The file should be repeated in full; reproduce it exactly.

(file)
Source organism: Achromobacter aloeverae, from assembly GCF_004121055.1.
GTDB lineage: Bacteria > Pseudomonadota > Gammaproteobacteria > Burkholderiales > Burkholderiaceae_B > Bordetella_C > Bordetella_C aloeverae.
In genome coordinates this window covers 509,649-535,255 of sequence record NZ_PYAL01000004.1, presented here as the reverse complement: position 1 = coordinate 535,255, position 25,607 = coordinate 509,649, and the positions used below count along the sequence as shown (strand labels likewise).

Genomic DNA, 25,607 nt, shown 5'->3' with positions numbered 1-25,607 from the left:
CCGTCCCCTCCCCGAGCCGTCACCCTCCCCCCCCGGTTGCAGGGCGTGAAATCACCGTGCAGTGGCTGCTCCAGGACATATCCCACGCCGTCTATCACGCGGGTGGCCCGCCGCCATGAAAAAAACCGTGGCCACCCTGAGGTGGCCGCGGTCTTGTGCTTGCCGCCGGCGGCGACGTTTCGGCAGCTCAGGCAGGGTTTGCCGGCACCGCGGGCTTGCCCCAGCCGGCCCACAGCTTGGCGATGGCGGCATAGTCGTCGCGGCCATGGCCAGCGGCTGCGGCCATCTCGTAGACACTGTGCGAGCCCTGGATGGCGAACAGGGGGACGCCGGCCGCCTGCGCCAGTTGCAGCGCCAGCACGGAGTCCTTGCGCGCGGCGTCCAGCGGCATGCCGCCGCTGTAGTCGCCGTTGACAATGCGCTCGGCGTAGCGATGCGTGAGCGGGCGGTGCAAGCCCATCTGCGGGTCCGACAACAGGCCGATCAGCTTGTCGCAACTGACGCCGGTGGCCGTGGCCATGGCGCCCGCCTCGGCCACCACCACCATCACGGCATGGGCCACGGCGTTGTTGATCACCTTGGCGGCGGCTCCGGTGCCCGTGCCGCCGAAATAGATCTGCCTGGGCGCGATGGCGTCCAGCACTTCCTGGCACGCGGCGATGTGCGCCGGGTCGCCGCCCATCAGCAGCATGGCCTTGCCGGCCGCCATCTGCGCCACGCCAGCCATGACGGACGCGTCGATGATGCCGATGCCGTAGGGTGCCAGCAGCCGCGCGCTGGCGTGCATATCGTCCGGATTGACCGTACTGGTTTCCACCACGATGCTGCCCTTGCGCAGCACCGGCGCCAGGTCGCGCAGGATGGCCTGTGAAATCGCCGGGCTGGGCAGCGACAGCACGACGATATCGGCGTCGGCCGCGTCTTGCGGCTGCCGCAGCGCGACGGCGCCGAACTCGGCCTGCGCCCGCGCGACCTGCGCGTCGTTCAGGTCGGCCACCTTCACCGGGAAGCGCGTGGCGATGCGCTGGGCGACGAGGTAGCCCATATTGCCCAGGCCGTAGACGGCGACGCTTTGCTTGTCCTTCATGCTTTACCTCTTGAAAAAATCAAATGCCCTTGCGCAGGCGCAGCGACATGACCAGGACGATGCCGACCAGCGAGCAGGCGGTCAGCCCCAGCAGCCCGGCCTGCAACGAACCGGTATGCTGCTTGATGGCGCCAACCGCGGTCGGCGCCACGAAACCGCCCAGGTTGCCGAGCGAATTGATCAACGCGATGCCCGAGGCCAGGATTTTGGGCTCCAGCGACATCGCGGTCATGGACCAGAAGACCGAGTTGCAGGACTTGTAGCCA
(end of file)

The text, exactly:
Source organism: Achromobacter aloeverae, from assembly GCF_004121055.1.
GTDB lineage: Bacteria > Pseudomonadota > Gammaproteobacteria > Burkholderiales > Burkholderiaceae_B > Bordetella_C > Bordetella_C aloeverae.
In genome coordinates this window covers 509,649-535,255 of sequence record NZ_PYAL01000004.1, presented here as the reverse complement: position 1 = coordinate 535,255, position 25,607 = coordinate 509,649, and the positions used below count along the sequence as shown (strand labels likewise).

Genomic DNA, 25,607 nt, shown 5'->3' with positions numbered 1-25,607 from the left:
CCGTCCCCTCCCCGAGCCGTCACCCTCCCCCCCCGGTTGCAGGGCGTGAAATCACCGTGCAGTGGCTGCTCCAGGACATATCCCACGCCGTCTATCACGCGGGTGGCCCGCCGCCATGAAAAAAACCGTGGCCACCCTGAGGTGGCCGCGGTCTTGTGCTTGCCGCCGGCGGCGACGTTTCGGCAGCTCAGGCAGGGTTTGCCGGCACCGCGGGCTTGCCCCAGCCGGCCCACAGCTTGGCGATGGCGGCATAGTCGTCGCGGCCATGGCCAGCGGCTGCGGCCATCTCGTAGACACTGTGCGAGCCCTGGATGGCGAACAGGGGGACGCCGGCCGCCTGCGCCAGTTGCAGCGCCAGCACGGAGTCCTTGCGCGCGGCGTCCAGCGGCATGCCGCCGCTGTAGTCGCCGTTGACAATGCGCTCGGCGTAGCGATGCGTGAGCGGGCGGTGCAAGCCCATCTGCGGGTCCGACAACAGGCCGATCAGCTTGTCGCAACTGACGCCGGTGGCCGTGGCCATGGCGCCCGCCTCGGCCACCACCACCATCACGGCATGGGCCACGGCGTTGTTGATCACCTTGGCGGCGGCTCCGGTGCCCGTGCCGCCGAAATAGATCTGCCTGGGCGCGATGGCGTCCAGCACTTCCTGGCACGCGGCGATGTGCGCCGGGTCGCCGCCCATCAGCAGCATGGCCTTGCCGGCCGCCATCTGCGCCACGCCAGCCATGACGGACGCGTCGATGATGCCGATGCCGTAGGGTGCCAGCAGCCGCGCGCTGGCGTGCATATCGTCCGGATTGACCGTACTGGTTTCCACCACGATGCTGCCCTTGCGCAGCACCGGCGCCAGGTCGCGCAGGATGGCCTGTGAAATCGCCGGGCTGGGCAGCGACAGCACGACGATATCGGCGTCGGCCGCGTCTTGCGGCTGCCGCAGCGCGACGGCGCCGAACTCGGCCTGCGCCCGCGCGACCTGCGCGTCGTTCAGGTCGGCCACCTTCACCGGGAAGCGCGTGGCGATGCGCTGGGCGACGAGGTAGCCCATATTGCCCAGGCCGTAGACGGCGACGCTTTGCTTGTCCTTCATGCTTTACCTCTTGAAAAAATCAAATGCCCTTGCGCAGGCGCAGCGACATGACCAGGACGATGCCGACCAGCGAGCAGGCGGTCAGCCCCAGCAGCCCGGCCTGCAACGAACCGGTATGCTGCTTGATGGCGCCAACCGCGGTCGGCGCCACGAAACCGCCCAGGTTGCCGAGCGAATTGATCAACGCGATGCCCGAGGCCAGGATTTTGGGCTCCAGCGACATCGCGGTCATGGACCAGAAGACCGAGTTGCAGGACTTGTAGCCA